The Life Cycle of the Spider Mite

Spider mites are a common agricultural pest. They inhabit the undersides of the leaves of many types of plants, feeding off of the sap. They will cause leaves to get mottled and eventually scorched, and can cause significant damage to affected plants. Spider mites, despite not being spiders, tend to weave webbing, hence their name. It looks noticeably different from regular spider webs, and is used for movement, protection, and keeping conditions dry. Their numbers can quickly increase if left unchecked, especially in their favored conditions, which is typically hot, dry weather. It takes work to wipe out a full-blown infestation, and understanding their life-cycle is very important for eradication.

Please read our dedicated article on how to kill spider mite eggs for specific removal information.


Spider mites lay many eggs that stick to the plant and/or webbing. A mature female mite is capable of laying several hundred eggs in total.

After hatching, they go through a larva stage and two nymph stages, before becoming a sexually mature adult. The length of the growth process varies by species and environment, taking anywhere from 1 – 3 weeks. A hot, dry environment will cause much faster growth and proliferation. Most mites are active during the summer months, but it should be noted that there are exceptions.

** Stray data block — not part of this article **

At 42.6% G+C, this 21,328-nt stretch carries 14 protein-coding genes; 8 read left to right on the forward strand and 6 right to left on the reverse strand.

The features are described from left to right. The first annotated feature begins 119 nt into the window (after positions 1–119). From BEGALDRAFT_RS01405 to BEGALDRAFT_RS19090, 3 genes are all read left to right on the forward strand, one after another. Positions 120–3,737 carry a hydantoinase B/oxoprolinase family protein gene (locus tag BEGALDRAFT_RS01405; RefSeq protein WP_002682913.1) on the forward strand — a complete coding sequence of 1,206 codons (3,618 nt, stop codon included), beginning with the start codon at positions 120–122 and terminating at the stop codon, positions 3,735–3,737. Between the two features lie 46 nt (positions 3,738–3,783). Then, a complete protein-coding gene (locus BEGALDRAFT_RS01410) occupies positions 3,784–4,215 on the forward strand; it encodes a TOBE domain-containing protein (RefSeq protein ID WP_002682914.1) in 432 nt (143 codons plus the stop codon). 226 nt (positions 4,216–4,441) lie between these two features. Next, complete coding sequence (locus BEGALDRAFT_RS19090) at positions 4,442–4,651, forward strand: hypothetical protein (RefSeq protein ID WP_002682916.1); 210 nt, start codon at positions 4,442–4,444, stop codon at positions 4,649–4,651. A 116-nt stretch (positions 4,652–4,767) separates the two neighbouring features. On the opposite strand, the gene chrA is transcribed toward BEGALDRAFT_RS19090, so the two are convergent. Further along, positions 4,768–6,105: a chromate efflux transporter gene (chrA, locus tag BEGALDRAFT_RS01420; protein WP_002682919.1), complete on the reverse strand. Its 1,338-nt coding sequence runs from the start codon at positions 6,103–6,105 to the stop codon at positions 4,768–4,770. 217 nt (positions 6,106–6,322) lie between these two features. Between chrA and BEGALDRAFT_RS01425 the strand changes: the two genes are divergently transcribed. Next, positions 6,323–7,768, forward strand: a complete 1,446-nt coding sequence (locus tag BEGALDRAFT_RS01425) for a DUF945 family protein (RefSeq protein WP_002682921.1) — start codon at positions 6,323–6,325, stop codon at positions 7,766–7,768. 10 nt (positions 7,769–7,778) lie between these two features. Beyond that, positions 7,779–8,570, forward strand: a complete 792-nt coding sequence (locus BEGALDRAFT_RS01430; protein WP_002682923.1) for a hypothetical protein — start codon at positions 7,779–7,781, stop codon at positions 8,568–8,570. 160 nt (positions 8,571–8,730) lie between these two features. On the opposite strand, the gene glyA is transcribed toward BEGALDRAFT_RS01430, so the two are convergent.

Some species prefer the cooler, humid conditions of spring and fall. They will reproduce during these seasons, and lay dormant eggs for the summer.All species will become dormant during cold winter months, either as hibernating adults or eggs.

Spider mites attack a wide variety of plants, but the cool weather mites focus on broad-leafed evergreens and conifers. So, those types of plants, along with herbs, should be checked during spring/fall. Other than that, summer is the main time to inspect your plants for infestation.


Spider mites are a sexual species with mating between males and females. Mated females lay eggs that hatch into females, while unmated females will produce males. This works because while female mites have two sets of chromosomes, males only have one. This also means that they are very adaptable to different conditions – they have been known to build resistance to standard pesticides, and rebound from decreases in population.


If you’re removing a spider mite infestation, your preferred method should work on all different growth phases of mites. However, eggs are smaller and sturdier. They can be laid in clusters or scattered around the webbing. They can lay dormant for extended periods. It can be difficult to kill or remove all the eggs.

One thing that can help is by releasing predators, as the spider mite’s natural predators eat eggs and mites alike. In general, you’ll need to administer multiple treatments to destroy an infestation, spaced out by several days, in order to complete your task and prevent any new generations from forming.

However, these predators can often become outnumbered by the “bad” mites and overpowered. To remove all eggs, one should purchase an organic spray such as LavaMite™.